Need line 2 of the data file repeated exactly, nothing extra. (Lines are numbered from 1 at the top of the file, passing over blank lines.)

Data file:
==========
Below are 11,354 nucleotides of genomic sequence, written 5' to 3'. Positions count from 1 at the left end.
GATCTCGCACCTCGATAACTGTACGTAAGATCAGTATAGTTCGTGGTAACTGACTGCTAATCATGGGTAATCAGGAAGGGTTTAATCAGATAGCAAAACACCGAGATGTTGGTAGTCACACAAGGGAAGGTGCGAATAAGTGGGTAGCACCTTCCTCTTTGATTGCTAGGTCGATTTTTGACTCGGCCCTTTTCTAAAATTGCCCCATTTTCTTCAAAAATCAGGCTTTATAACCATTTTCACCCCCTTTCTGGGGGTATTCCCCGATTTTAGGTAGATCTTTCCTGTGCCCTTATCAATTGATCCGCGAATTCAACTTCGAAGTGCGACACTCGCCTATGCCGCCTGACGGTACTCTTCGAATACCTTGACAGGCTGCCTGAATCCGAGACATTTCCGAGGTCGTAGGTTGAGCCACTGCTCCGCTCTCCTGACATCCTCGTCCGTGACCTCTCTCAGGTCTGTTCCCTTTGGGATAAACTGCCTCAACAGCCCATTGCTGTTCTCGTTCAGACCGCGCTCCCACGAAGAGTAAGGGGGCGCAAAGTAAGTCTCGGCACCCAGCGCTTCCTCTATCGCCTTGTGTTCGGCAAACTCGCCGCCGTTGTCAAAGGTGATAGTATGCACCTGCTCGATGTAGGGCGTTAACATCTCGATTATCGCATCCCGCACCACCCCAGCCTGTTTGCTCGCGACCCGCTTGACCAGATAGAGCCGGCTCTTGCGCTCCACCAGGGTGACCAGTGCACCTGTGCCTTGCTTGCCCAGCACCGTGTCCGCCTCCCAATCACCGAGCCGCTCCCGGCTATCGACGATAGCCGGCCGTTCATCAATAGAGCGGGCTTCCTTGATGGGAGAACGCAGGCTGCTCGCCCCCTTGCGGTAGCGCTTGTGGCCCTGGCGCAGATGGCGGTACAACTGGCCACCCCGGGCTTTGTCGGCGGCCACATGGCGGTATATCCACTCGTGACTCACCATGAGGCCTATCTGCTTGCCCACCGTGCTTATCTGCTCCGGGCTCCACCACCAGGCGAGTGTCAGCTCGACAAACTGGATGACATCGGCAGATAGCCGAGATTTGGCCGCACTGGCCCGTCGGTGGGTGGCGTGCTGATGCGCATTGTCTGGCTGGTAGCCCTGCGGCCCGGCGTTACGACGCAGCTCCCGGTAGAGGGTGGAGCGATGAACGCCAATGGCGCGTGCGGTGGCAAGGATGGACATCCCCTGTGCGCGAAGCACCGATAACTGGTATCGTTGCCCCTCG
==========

GATCTCGCACCTCGATAACTGTACGTAAGATCAGTATAGTTCGTGGTAACTGACTGCTAATCATGGGTAATCAGGAAGGGTTTAATCAGATAGCAAAACACCGAGATGTTGGTAGTCACACAAGGGAAGGTGCGAATAAGTGGGTAGCACCTTCCTCTTTGATTGCTAGGTCGATTTTTGACTCGGCCCTTTTCTAAAATTGCCCCATTTTCTTCAAAAATCAGGCTTTATAACCATTTTCACCCCCTTTCTGGGGGTATTCCCCGATTTTAGGTAGATCTTTCCTGTGCCCTTATCAATTGATCCGCGAATTCAACTTCGAAGTGCGACACTCGCCTATGCCGCCTGACGGTACTCTTCGAATACCTTGACAGGCTGCCTGAATCCGAGACATTTCCGAGGTCGTAGGTTGAGCCACTGCTCCGCTCTCCTGACATCCTCGTCCGTGACCTCTCTCAGGTCTGTTCCCTTTGGGATAAACTGCCTCAACAGCCCATTGCTGTTCTCGTTCAGACCGCGCTCCCACGAAGAGTAAGGGGGCGCAAAGTAAGTCTCGGCACCCAGCGCTTCCTCTATCGCCTTGTGTTCGGCAAACTCGCCGCCGTTGTCAAAGGTGATAGTATGCACCTGCTCGATGTAGGGCGTTAACATCTCGATTATCGCATCCCGCACCACCCCAGCCTGTTTGCTCGCGACCCGCTTGACCAGATAGAGCCGGCTCTTGCGCTCCACCAGGGTGACCAGTGCACCTGTGCCTTGCTTGCCCAGCACCGTGTCCGCCTCCCAATCACCGAGCCGCTCCCGGCTATCGACGATAGCCGGCCGTTCATCAATAGAGCGGGCTTCCTTGATGGGAGAACGCAGGCTGCTCGCCCCCTTGCGGTAGCGCTTGTGGCCCTGGCGCAGATGGCGGTACAACTGGCCACCCCGGGCTTTGTCGGCGGCCACATGGCGGTATATCCACTCGTGACTCACCATGAGGCCTATCTGCTTGCCCACCGTGCTTATCTGCTCCGGGCTCCACCACCAGGCGAGTGTCAGCTCGACAAACTGGATGACATCGGCAGATAGCCGAGATTTGGCCGCACTGGCCCGTCGGTGGGTGGCGTGCTGATGCGCATTGTCTGGCTGGTAGCCCTGCGGCCCGGCGTTACGACGCAGCTCCCGGTAGAGGGTGGAGCGATGAACGCCAATGGCGCGTGCGGTGGCAAGGATGGACATCCCCTGTGCGCGAAGCACCGATAACTGGTATCGTTGCCCCTCG